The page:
And how long can I stare deep into your eyes
And still forget that I am learning how to lay down my life?

If I said “I love you”
Would that mean anything to you?
But if a promise is broken
Was is ever really true?

Every difference in another chance for us to draw close
Each misunderstanding is still better than being alone
And how long till you and I will finally be
I in You and You forever in Me?

If I said…

And I say “I LOVE YOU”
I know it means so much to you
And I give you this promise
One I will keep my whole life through

And I said it, yes I said it
It wasn’t so hard to do
And I said it, oh I so easily said
But honey, there is so much more to love
I am learning, still learning,
Forever learning how to love you
We are learning, forever learning,

Together learning how to love…

"Learning to Love" was the song I sang to my wife the night we got engaged. Our band "Poet Laureate" had just performed a set at the Crossword Cafe in Chillicothe, Illinois. Somebody got a chair for her and she sat and listened while I sang for her accompanied by solo acoustic guitar. After the song, someone handed me the special pillow my mother had bought for the occasion. I dropped a knee and proposed and she said yes. We were ecstatic. Our band never played again.
We were in a band once.

"Learning to Love" is a turning point song. The previous song "End of an Era" is the lead up to that turning point, the final stage before I cross the threshold from being a committed bachelor to a man committed to marriage. The turning point of the turning point song comes during the key change, where I finally declare "I love you" to Elisa. Up to that point in the song I had only been questioning what love was or what the usage of the word "love" means. It might sound overly cerebral, or like I'm jacking around with her emotions at the expense of showing her verbal affection, or like I'm delaying a declaration of commitment to marriage, but instead I am attempting to communicate something central to my love for her. I am attempting to make a significant counter-cultural statement: "I could tell you I love you. It would not be difficult to say those actual words. But if my words are not backed up by actual commitment, of what use are those words? So no, I'm not going to say them to you until you know my commitment is real." And so I told Elisa I loved her for the first time in this song and as soon as the song was over I proposed. My words of affection were inextricably linked to my commitment towards her. This declaration of love was a big deal to me. I had held back for so long because I did not want my words to be empty. Our culture is filled with so many empty words, so many empty promises that our words lose their meaning. I wanted our story to be different.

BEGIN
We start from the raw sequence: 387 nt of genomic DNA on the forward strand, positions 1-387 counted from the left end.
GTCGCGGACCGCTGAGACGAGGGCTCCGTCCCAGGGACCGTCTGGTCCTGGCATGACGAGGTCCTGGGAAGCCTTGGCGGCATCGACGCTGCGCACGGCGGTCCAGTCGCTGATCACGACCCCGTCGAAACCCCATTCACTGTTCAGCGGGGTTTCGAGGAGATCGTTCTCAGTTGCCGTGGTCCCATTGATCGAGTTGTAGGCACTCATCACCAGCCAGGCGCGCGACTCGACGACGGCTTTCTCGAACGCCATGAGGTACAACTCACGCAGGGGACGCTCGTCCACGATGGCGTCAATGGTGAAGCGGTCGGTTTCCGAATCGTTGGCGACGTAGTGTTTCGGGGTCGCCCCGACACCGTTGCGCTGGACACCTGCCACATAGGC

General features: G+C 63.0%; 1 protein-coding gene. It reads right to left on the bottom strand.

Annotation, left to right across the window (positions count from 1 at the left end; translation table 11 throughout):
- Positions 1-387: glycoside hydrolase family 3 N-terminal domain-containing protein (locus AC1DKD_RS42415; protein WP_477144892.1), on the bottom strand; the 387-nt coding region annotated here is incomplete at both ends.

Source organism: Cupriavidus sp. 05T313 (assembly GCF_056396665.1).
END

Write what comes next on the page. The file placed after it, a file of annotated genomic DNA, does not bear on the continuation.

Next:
Another version of this song exists, one I gave to Elisa the previous Christmas as a gift. In it I refrain from saying I love her. The final chorus did not make the leap to the declaration of love. At the time, I'm sure that annoyed her and perhaps even hurt her (at the very least it confused her). I've never been exactly straightforward. There is always some bigger point to make for me. She also finds this annoying. My hope though is that she looks back and sees what was in my heart in that period when we were not quite ready to get married.
I sang her my song, asked her a question, and
she said yes.

Like most of the other songs on this album "Learning to Love" is about how Elisa compliments me (she "soften(s) my edges"). It is a celebration of our differences and a rumination on how we are becoming one. Added to this is the concept that I am learning to lay down my life for her, a paraphrase from Ephesians 5:25 where the Apostle Paul compares husbands to Christ and the Church. The song ends by saying that we are, both of us, learning to love each other. The saying of the words goes hand in hand with the doing, with the living out of our love for each other. We've pledged our love to each other and have committed to marriage, but now we will truly begin the process of learning to live with each other.